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April 07, 2005

Pope's Dog

Pope's DogKILKENNY -- We lost Chuckie to ill health the same week we listened to reports of the death of Pope John Paul II. We think Chuckie would be welcome in a holy place because his gentle nature represented charity and compassion. He never snarled, never took an aggressive position, never asked for much. He politely waited for food and would even defer to cats who insisted on having his dinner (unless it was liver). Chuckie was a rescued Pomeranian--he would have been put down by the pound if we hadn't claimed him around two years ago. He showed us things we never knew dogs could do. He could smile. He could hop down steps instead of walk down them. He would patiently sit outside on a lead--sometimes for 15 minutes at a time--without barking at us to hurry up. He wouldn't eat if he was unwell because he didn't want to soil anything. That proved to be part of his demise--he refused food and water in his dying days because he couldn't stand up without our support. So Chuckie passed away under my hands. He was put to sleep when he told us it was time.

There's a community undercurrent in our experience with Chuckie. It extends beyond the realm of . It's a community that starts with Irish Animals.ie, an online hive of activity that started with denise cox and continues with moderators like Karlin Lillington and tech support from Brian Greene. The welfare of animals in Ireland is better because of the virtual extensions that enable a community spread from the west of Ireland to the countryside of Essex.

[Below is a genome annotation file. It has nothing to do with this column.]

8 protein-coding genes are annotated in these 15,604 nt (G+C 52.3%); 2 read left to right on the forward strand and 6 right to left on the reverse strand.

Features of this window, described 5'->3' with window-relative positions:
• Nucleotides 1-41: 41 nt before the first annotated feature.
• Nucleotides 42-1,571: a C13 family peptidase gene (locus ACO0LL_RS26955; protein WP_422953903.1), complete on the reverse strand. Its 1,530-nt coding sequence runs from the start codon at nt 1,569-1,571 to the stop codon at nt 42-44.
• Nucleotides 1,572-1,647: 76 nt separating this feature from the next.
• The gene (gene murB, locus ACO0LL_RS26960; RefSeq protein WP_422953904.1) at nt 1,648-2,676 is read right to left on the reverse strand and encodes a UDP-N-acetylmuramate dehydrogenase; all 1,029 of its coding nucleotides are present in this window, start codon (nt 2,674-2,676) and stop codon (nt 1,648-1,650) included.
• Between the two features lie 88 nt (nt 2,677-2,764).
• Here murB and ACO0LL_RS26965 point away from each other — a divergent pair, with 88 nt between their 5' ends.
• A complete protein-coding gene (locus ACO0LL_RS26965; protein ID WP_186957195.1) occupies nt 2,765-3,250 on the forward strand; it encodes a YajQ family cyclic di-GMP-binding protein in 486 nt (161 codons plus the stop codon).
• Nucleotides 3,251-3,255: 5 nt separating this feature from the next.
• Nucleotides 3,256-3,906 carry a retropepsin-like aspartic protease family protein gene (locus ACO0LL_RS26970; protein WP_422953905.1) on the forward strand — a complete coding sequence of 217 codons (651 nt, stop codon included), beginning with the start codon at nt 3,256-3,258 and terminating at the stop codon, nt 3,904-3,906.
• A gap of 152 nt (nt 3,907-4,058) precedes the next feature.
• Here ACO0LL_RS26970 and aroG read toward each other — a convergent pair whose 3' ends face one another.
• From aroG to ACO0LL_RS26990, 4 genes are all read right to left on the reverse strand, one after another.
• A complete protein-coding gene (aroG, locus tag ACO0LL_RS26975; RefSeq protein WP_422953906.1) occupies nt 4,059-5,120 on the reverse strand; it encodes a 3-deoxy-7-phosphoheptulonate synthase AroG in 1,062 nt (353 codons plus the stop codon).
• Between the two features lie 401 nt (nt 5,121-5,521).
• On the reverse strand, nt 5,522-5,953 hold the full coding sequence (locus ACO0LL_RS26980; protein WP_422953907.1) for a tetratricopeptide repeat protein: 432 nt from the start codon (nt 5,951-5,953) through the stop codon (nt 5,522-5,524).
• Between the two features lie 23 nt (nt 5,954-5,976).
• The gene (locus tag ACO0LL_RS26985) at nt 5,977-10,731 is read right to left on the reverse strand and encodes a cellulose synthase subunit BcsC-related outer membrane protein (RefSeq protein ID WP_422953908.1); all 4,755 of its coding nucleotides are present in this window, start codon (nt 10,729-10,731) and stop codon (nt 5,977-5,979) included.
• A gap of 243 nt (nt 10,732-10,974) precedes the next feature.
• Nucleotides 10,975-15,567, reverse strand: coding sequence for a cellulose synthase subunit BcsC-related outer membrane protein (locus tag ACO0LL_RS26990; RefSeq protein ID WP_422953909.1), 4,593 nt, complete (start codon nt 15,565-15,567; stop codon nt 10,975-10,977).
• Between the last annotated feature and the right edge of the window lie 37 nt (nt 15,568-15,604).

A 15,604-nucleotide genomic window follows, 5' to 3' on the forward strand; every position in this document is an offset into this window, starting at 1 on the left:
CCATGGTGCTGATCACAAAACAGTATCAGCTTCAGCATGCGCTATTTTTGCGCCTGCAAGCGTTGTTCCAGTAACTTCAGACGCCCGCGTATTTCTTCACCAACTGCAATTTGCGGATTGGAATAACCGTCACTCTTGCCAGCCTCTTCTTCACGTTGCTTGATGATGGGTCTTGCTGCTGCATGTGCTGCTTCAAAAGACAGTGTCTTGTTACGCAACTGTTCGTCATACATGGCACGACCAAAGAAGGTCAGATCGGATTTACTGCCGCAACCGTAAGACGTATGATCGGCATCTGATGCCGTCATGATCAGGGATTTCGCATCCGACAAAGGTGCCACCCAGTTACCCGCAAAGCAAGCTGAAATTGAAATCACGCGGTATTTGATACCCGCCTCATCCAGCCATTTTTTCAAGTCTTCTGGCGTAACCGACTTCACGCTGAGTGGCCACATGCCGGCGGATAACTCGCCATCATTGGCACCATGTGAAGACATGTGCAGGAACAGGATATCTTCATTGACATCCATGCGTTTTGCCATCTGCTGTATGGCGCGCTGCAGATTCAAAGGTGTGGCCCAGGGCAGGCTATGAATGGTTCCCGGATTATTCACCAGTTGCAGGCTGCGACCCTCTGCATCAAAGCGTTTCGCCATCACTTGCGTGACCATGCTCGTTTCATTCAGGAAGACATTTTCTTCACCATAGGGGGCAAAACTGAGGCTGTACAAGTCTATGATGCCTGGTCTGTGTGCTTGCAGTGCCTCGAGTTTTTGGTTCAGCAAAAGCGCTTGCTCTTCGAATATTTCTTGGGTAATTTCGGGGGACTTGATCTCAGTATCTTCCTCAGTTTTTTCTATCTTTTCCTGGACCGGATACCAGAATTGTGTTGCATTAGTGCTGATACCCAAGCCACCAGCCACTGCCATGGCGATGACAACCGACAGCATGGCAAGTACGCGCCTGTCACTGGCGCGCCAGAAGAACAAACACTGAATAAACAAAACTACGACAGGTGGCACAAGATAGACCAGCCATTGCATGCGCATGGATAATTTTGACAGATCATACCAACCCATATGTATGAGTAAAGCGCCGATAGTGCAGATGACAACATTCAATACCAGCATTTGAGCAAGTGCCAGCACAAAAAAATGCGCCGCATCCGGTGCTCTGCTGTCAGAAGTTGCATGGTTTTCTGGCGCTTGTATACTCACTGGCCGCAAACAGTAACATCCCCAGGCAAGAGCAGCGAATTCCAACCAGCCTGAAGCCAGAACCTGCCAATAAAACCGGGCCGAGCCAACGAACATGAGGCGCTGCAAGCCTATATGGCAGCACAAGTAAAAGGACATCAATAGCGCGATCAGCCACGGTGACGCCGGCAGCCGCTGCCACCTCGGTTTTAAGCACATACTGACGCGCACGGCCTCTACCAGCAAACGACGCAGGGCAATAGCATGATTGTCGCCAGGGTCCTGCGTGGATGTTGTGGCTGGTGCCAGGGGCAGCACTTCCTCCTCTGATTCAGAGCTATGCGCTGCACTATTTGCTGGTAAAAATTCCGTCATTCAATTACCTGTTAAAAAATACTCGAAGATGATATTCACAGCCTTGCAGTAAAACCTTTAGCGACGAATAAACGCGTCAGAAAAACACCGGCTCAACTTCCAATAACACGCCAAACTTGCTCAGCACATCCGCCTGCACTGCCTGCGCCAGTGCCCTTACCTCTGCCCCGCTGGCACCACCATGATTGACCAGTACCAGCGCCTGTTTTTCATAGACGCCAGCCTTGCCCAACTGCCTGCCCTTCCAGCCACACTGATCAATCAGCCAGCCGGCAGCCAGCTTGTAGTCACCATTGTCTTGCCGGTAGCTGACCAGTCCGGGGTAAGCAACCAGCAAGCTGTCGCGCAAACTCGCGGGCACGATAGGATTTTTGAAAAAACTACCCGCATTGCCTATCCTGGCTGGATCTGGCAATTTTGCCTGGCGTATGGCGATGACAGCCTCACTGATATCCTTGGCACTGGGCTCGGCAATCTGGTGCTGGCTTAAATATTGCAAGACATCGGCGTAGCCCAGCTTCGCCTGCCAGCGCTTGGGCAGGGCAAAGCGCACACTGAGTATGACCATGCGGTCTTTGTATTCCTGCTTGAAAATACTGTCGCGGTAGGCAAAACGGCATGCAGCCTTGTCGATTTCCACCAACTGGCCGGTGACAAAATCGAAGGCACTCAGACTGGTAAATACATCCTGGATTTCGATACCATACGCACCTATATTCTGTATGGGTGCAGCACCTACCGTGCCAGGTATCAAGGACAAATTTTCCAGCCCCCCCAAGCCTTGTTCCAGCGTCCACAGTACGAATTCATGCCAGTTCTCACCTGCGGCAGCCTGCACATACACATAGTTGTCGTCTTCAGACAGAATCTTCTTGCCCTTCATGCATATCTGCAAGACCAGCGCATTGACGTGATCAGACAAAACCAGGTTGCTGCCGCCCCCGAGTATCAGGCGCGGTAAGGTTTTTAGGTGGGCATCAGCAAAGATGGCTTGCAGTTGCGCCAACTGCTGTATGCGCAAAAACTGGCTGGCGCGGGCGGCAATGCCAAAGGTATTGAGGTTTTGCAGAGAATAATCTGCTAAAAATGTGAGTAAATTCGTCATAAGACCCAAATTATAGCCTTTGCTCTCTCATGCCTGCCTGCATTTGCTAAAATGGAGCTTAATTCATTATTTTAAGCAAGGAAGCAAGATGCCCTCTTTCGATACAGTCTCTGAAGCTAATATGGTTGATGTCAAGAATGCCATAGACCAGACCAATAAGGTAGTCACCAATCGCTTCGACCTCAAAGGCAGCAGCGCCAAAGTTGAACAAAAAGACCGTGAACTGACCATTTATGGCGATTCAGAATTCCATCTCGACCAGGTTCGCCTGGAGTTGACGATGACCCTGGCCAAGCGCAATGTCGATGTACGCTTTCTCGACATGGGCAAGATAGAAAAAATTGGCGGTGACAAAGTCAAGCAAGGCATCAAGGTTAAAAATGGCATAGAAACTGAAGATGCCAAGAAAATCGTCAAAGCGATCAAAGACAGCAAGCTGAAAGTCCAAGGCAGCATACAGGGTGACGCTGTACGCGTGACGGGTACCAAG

There's also a community of commentators that kindly leave behind short messages of condolence on this blog and my Yahoo! 360 space when they read about Chuckie leaving our lives.

While some people evaluate weblogs and discussion groups by their ability to shift political agendas, they often fail to see the important social value played by virtual communities when it comes to sharing problems and relieving stress. During the past week, blogging has helped me deal with the passing of a beloved family pet. Visitors reminded me that I wasn't alone and that knowledge gave me strength.

I feel that Chuckie has passed away from this earth but that he will always be with me as a source of happiness. I'll remember him as the Pope's dog because we think he was also 84 years old. We know he was as gentle and loving as the Pope aspired for all humanity to be.

Previously on IrishEyes -- "How do you know it's time?"
Our dogs on Flickr.
Irish Animals discussion board has dogs, cats, and guinea pigs rescued for loving care.


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May he have all the marrow filled bones and cats to chase he desires in dog heaven.

Dear Bernie
We follow your blog and now offer our deepest condolences on the passing of Chuckie. Like all dog owners (not the right word: guardians? companions?), Aisling and I dread the day we have to confront the same issue for our beloved Scooby, a Glen of Imaal terrier. We've had him since he was a pup and he moved in with us the same day we moved into the house we've lived in these last three or four years. He's (please God) a long way from having to face that day but it will come around, and your sharing and words of wisdom are very much appreciated and respected.
Best regards

Very to hear about Chuckie, Bernie. It sounds like he was a really great dog.

Kind Regards,
John O'Donnell.

I like most dogs more than I like most people.

I'm very sorry to hear about Chuckie's passing, Bernie. My deepest sympathies.

I'm so sorry to hear about Chuckie, but I know a certain dog of my own named Phoebe, a huge German Shepherd full of kisses, will be playing with him in green fields with all the friends to whom she'll introduce him.

Bernie, so sorry to hear about Chuckie, it's very traumatic to lose a pet. If anything ever happened to Disco Fred (one third Jack Russell, one third Sheepdog, one third person), I don't know what I'd do. Hopefully Chuckie is rollicking in the doggy afterlife, in an eternal round of ball-catching, bone-chewing and bum-sniffing.

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